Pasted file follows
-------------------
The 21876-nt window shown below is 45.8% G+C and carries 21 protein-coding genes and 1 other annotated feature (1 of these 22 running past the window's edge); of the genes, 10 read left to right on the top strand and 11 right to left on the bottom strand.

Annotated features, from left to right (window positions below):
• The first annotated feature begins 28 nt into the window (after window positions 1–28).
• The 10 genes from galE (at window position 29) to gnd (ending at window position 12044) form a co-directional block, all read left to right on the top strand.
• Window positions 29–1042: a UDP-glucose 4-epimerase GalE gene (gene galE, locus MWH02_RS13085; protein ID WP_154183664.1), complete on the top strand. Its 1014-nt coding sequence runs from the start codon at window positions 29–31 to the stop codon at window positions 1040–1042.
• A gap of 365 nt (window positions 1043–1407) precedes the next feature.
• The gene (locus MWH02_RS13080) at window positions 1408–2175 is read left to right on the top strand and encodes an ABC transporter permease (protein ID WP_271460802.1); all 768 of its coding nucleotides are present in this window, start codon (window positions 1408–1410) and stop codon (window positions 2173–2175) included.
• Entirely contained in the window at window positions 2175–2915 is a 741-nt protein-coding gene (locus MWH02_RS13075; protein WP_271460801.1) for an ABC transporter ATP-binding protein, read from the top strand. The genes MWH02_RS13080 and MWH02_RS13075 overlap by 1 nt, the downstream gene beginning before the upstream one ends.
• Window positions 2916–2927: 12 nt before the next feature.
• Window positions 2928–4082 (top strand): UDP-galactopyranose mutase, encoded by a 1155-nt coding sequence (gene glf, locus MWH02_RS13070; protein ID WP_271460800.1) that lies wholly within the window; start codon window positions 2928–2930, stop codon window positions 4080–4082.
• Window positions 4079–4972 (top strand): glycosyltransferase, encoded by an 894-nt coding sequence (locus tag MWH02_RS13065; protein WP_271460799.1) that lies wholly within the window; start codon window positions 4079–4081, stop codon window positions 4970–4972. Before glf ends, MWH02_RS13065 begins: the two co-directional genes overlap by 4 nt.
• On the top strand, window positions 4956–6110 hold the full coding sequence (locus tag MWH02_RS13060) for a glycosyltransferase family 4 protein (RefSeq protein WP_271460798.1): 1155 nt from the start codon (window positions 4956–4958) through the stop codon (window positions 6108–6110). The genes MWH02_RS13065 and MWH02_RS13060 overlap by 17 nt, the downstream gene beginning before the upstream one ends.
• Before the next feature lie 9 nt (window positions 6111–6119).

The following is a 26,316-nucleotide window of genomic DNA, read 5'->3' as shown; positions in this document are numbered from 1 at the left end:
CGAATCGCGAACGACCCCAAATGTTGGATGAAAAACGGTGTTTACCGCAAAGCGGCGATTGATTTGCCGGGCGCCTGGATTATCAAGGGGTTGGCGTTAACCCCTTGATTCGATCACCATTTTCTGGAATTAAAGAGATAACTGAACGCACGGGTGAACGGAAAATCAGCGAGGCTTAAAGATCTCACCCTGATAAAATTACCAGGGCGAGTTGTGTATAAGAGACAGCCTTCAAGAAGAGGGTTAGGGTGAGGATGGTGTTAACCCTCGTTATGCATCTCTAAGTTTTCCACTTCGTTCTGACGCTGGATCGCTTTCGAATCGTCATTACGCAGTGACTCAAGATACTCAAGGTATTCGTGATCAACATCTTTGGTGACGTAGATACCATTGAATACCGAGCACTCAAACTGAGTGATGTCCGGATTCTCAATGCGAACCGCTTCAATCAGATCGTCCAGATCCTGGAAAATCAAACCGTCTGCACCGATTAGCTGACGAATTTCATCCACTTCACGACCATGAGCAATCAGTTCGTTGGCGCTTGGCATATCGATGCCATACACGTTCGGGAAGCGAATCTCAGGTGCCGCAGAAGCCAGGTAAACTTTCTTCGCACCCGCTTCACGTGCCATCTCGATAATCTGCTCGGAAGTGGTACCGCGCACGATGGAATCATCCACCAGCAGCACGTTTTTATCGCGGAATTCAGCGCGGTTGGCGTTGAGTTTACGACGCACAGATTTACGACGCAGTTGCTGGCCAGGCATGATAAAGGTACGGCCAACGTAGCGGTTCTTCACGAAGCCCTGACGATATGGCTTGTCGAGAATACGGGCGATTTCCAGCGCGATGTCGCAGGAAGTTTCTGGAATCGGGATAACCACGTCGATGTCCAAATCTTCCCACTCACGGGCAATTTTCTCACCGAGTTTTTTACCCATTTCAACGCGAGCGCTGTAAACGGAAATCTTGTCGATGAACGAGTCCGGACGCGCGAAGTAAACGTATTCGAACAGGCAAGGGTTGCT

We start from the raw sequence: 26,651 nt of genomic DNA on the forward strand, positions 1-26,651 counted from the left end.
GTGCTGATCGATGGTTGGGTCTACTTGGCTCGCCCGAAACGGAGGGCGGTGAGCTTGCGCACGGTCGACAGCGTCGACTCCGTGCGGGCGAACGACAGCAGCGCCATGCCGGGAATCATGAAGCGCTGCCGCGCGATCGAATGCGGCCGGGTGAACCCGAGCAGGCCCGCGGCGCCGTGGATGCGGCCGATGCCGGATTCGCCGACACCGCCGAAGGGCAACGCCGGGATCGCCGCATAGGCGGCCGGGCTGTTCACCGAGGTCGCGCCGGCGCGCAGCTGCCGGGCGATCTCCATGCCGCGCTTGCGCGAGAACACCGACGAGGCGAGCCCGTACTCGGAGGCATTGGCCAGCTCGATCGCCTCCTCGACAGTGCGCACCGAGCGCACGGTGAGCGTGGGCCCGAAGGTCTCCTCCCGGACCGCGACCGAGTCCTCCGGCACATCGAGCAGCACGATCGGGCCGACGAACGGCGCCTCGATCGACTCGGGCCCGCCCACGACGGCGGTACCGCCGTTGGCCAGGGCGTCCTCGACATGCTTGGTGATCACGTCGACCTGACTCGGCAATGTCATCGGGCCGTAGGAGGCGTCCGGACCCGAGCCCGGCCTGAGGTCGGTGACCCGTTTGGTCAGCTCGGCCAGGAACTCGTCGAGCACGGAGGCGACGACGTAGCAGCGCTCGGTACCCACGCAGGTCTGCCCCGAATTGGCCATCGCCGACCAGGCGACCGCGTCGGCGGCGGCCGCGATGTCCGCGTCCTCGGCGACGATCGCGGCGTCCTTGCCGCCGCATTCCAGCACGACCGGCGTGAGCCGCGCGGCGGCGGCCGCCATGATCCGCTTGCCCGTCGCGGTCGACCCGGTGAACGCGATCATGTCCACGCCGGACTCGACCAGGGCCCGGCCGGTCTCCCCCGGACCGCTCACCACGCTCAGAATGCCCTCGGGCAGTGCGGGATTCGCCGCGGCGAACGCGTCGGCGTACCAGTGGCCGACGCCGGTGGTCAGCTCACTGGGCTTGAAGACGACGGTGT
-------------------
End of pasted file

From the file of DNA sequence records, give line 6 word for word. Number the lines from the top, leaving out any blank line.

• A gap of 365 nt (window positions 1043–1407) precedes the next feature.